The "Dagenham Symphony" is a work from 1952, actually the pre-composed soundtrack for a film.
The film is Op. 65, a documentary commissioned by the Ford Motor company celebrating their Dagenham works, and variously referred to as a "Symphonic Study", and, on the score, a "Suite". Similarly to Beecham's then recent recording of Brian Easdale's ballet music "The Red Shoes", the music was and recorded first and the film shot to it. The resulting "Symphonic Study" was announced as being in three movements. The surviving score is in six movements, often celebratory not unlike Arthur Bliss in "Things to Come". There are two march tunes, which can be heard as more reminiscent of Malcolm Arnold than that the composer himself actually. Arnell uses short piano solos, played on screen by himself to introduce the sequences.
Arnell's first four numbered symphonies were written in the space of five years between 1943 and 1948. The Fourth was very well received by contemporary audiences in the late 1940s, though it did not reach London until 1953. It was in this climate that he produced both the Dagenham Symphony and "Landscapes and Figures" Op. 78. The latter was commissioned by Beecham and the Edinburg Festival. The score is actually headed "To Sir Thomas Beecham" and was first performed by Beecham and the Royal Philharmonic Orchestra at the Edinburg Festival in 1956. It had few subsequent performances despite a quite favorable reception. "Landscapes.." consists of eight short movements with enigmatic titles, each a short piano intro. Arnell said: "The piano plays an important role. It is the commentator separating one variation from the next". In his own program notes, Arnell pointed out that the music had its origins in visual imagery. Arnell kept regular notebooks about his works in progress and in one he jots down: "Landscapes with Figures... a symphonic poem... several imagined and unpainted pictures in contemporary but not abstract style". At one stage he envisaged commissioning actual pictures (quickly rejected) and persuaded Stephen Spender to write a linking text, presumably never completed. Reviewing the first two performances the critics equated it with Mussorgsky's ubiquitous "Pictures at an Exhibition". This makes much more sense to me after reading Arnell's notes in entirety about the work-Arnell's goal of visual inspiration and depiction succeeds I think (for example the first movement "The City", initially conceived as "Escape from the City", Arnell noted Francis Bacon as a possible artist to illustrate it; I for one can imagine that).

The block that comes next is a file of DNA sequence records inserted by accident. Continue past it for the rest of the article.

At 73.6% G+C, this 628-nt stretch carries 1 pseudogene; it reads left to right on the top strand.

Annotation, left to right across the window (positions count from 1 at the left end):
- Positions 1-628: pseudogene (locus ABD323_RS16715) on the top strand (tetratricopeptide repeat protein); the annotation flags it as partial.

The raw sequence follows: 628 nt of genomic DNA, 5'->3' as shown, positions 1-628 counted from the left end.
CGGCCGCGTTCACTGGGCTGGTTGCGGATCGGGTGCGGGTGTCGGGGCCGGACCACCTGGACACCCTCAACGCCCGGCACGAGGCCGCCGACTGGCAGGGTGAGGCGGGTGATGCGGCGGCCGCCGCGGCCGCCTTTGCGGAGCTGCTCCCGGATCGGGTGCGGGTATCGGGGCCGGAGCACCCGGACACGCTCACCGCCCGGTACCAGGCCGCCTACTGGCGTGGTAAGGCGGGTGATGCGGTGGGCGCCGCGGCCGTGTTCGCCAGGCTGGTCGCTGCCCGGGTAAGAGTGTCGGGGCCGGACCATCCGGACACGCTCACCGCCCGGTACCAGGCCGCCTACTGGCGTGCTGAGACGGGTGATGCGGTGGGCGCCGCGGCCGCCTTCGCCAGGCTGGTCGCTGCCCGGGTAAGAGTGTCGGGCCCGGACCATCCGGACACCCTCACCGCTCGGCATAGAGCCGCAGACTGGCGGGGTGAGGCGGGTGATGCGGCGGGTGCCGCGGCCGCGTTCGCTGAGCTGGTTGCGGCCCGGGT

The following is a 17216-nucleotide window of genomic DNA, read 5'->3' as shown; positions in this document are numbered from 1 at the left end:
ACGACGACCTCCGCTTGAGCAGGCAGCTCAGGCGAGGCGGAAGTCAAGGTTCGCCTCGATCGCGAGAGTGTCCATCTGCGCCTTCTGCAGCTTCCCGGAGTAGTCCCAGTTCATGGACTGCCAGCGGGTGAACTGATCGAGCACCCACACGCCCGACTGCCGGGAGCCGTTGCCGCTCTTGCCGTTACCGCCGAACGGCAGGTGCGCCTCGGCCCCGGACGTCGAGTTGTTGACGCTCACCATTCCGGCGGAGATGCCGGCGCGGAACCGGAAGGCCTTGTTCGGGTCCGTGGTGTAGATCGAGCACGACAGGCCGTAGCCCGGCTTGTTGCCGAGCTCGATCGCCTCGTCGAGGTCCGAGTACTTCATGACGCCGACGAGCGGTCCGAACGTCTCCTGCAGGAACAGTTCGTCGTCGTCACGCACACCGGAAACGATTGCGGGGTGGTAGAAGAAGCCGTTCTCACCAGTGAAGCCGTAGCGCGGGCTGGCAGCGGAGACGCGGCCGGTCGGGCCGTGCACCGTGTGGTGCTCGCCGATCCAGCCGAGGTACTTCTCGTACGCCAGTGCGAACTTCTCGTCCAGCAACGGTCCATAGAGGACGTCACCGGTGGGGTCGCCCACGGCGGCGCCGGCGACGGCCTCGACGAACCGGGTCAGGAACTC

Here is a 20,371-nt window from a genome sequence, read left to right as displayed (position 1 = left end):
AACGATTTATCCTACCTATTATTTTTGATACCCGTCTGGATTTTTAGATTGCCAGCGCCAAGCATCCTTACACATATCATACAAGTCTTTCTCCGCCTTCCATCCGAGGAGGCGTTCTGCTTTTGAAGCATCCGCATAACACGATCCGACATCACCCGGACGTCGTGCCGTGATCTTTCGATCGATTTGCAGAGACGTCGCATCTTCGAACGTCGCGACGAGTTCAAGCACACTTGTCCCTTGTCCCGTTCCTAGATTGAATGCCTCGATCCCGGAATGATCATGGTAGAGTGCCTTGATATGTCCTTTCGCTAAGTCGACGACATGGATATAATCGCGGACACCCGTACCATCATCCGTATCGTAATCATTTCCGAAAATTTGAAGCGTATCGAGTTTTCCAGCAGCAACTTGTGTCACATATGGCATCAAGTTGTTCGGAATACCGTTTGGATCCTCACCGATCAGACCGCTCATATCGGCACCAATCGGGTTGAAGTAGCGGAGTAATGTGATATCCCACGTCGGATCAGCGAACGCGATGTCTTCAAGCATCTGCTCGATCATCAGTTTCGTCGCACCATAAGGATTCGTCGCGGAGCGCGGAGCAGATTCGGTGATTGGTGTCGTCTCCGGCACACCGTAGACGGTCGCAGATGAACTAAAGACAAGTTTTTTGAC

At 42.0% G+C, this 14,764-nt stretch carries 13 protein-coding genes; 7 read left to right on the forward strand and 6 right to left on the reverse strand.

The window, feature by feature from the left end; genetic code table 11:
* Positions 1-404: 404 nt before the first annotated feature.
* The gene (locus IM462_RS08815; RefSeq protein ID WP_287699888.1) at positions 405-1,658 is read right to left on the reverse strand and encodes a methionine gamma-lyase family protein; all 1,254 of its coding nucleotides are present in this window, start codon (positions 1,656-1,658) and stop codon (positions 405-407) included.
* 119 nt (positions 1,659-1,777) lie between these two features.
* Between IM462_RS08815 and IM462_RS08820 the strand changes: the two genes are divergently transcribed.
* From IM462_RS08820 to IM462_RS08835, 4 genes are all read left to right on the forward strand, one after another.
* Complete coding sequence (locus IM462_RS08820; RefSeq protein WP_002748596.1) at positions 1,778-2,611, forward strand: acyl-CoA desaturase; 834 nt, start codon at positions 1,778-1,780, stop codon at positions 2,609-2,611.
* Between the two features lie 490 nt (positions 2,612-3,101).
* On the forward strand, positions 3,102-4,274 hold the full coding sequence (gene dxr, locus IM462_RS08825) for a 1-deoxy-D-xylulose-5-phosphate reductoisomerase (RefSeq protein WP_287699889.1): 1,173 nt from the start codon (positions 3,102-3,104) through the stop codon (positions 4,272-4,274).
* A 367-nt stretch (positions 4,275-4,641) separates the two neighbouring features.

In the program notes for the Festival Hall in 1956 (the second performance) Arnell wrote: "The poet, obsessed by images, figures, colors-tries to dispel them. He can catch them briefly, but they constantly vanish and re-assemble further away, still brighter and harsher. Only his genius could save him from madness, but his mind is frustrated and emptied by the flickering visions. A sudden cluster of notes, unexpectedly placed, shatters all the images. He is freed to return to his dream, elated but uneasy". I quite like that. One critic wrote that "Landscapes.. should soon find a home in the ballet theater". This colorful, lyrical, and immediately communicative music would be effective in the context of ballet and although unlikely perhaps someday someone will attempt it.
Just like the "Dagenham Symphony", "Landscapes and Figures" was regarded by Arnell as being a symphony. I regard this music, all of it, as a find.